The Daily Southerner
History came to life at a black history celebration Wednesday afternoon at Princeville Elementary School.
The sounds of singing, drumming and the shaking of maracas filled the school cafeteria as the Tryon Palace Jonkonnu Players shared an African tradition dating back to colonial times. The Players did call-and-response songs that got students singing and dancing to the beat of the music.
“They made things come alive,” said C. Rudolph Knight, president of the Perry-Weston Institute, co-sponsor of Wednesday’s celebration, along with the W.A. Pattillo Alumni Association. “The children saw a piece of their history that perhaps was never taught to them…I think that group just got their attention. I bet they won’t forget that black history month program.”
Jonkonnu is a festival with roots in Caribbean, West African, and English traditions, originally celebrated in the U.S. by African Americans in the 19th century.
The annual celebrations gave slaves a brief chance to break free from the mental and physical labors of their everyday life and to go from house to house singing and dancing, even shaking hands with their white masters.
Traditionally, revelers celebrated by singing and dancing to the beats of a drum called a gumba box. The dancers paraded from house to house and collected coins—usually from white slave-owners.
At the end of the performance, a costumed ragman—the leader of the revelers—shook hands with the slaves’ master.
Shmonica Wallace, Jonkonnu dancer, said seeing the tradition firsthand might give the students a different perspective of their ancestors’ experiences.
“We’re still able to bring back that tradition of a time of happiness for them [the enslaved,]” Wallace said. “You don’t get to see things like this much.”
The Players’ performance included a welcoming call-and-response song “Gum-bay-o,” “Come Along, Moses,” a song about Harriet Tubman and her transportation of slaves through the Underground Railroad, “Oh, the Winter” about the end of a successful harvest season, and “Come On Out, Throw a Coin In My Old Tin Cup. “ Haron Beatty played the role of “fancy man” wearing a suit and top hap with a tin cup in hand. Beattty said the cup represents the “giving of coins and money” to the Jonkonnu dancers by the white masters, in keeping with tradition.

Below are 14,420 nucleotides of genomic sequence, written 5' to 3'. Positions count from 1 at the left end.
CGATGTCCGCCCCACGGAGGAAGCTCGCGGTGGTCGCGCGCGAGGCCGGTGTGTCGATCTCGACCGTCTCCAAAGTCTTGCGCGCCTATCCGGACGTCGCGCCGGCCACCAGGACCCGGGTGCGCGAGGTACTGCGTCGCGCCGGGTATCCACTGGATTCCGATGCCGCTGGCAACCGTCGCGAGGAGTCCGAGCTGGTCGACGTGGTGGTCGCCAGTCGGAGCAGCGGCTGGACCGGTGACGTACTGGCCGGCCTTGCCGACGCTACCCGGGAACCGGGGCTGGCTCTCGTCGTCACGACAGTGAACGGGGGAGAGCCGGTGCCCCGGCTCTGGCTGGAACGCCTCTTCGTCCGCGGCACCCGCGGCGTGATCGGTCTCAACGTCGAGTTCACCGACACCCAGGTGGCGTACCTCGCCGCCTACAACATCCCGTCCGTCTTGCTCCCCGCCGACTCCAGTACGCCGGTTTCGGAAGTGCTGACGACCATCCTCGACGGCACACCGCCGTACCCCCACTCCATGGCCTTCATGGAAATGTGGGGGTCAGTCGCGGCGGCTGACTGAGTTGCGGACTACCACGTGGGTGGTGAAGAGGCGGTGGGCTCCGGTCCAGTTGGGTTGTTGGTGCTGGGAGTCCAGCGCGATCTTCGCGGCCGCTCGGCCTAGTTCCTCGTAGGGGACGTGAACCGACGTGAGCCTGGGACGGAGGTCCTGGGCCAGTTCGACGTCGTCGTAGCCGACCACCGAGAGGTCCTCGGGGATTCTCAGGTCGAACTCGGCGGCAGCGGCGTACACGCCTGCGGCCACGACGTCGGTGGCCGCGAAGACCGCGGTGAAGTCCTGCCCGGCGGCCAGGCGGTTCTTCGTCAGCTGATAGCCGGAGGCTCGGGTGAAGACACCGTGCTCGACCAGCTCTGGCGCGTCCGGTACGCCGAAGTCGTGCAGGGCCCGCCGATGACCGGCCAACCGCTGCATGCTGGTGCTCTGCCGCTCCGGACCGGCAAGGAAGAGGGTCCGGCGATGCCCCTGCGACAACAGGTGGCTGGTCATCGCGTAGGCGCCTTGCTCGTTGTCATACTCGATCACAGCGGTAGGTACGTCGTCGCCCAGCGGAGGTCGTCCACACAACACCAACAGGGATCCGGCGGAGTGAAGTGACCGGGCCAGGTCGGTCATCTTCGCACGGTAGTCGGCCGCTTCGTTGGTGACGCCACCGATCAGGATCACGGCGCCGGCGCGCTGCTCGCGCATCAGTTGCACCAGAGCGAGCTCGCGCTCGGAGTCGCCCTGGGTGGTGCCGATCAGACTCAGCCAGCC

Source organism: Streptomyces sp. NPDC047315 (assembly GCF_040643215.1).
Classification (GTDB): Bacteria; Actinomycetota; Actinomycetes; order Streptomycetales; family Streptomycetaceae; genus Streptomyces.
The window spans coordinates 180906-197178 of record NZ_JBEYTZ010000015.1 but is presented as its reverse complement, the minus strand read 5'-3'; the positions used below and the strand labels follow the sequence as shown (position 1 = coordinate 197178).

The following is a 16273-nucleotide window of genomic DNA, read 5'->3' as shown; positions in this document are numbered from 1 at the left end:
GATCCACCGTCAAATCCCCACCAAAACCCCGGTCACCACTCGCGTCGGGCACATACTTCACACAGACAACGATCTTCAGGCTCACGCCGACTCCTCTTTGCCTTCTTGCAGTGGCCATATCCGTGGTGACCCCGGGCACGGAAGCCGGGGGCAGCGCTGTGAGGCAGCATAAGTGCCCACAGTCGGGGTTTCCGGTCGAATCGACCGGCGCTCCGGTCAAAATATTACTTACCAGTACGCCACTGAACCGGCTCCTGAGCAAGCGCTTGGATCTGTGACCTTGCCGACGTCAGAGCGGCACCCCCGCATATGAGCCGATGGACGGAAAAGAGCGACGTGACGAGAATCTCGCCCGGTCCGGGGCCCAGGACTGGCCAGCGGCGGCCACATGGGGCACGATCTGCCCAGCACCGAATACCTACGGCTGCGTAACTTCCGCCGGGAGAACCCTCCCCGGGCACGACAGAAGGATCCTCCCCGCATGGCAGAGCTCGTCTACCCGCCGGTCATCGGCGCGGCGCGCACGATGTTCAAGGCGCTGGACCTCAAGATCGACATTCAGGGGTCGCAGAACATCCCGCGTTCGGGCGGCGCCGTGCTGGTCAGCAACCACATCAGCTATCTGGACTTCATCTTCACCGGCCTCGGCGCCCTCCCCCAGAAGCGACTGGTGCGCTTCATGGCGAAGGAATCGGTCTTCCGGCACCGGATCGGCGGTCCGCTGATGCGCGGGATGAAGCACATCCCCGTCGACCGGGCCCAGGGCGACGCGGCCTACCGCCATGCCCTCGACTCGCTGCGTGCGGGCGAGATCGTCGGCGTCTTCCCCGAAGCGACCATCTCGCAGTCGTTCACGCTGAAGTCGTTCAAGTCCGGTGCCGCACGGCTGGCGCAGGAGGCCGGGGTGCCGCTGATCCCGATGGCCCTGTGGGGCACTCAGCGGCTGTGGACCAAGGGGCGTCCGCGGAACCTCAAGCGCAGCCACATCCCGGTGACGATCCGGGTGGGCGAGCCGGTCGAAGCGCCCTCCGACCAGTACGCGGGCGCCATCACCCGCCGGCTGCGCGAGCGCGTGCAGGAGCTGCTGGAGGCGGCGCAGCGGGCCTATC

African slaves in Jamaica were the first to celebrate Jonkonnu during the colonial days. When Africans were sold as slaves and transported to the eastern United States, they brought the Jonkonnu tradition along with them.
“You gotta have energy in order to do this dance,” said Sharon Bryant, with a laugh, at the end of the performance. Bryant is the African American outreach coordinator for Tryon Palace. The students didn’t have any trouble keeping up with the rhythm of the dancers, and some adults even joined in the dancing.
“I had a lot of fun,” said Knight.
The mood was jubilant during the entire program, from the beat of the Jonkonnu Players’ drums to the singing of “Kum Ba Yah” and “We Got the Whole World in Our Hands” by the school’s diversity chorus. The colorful African attire worn by members of the school’s diversity committee added to the upbeat atmosphere.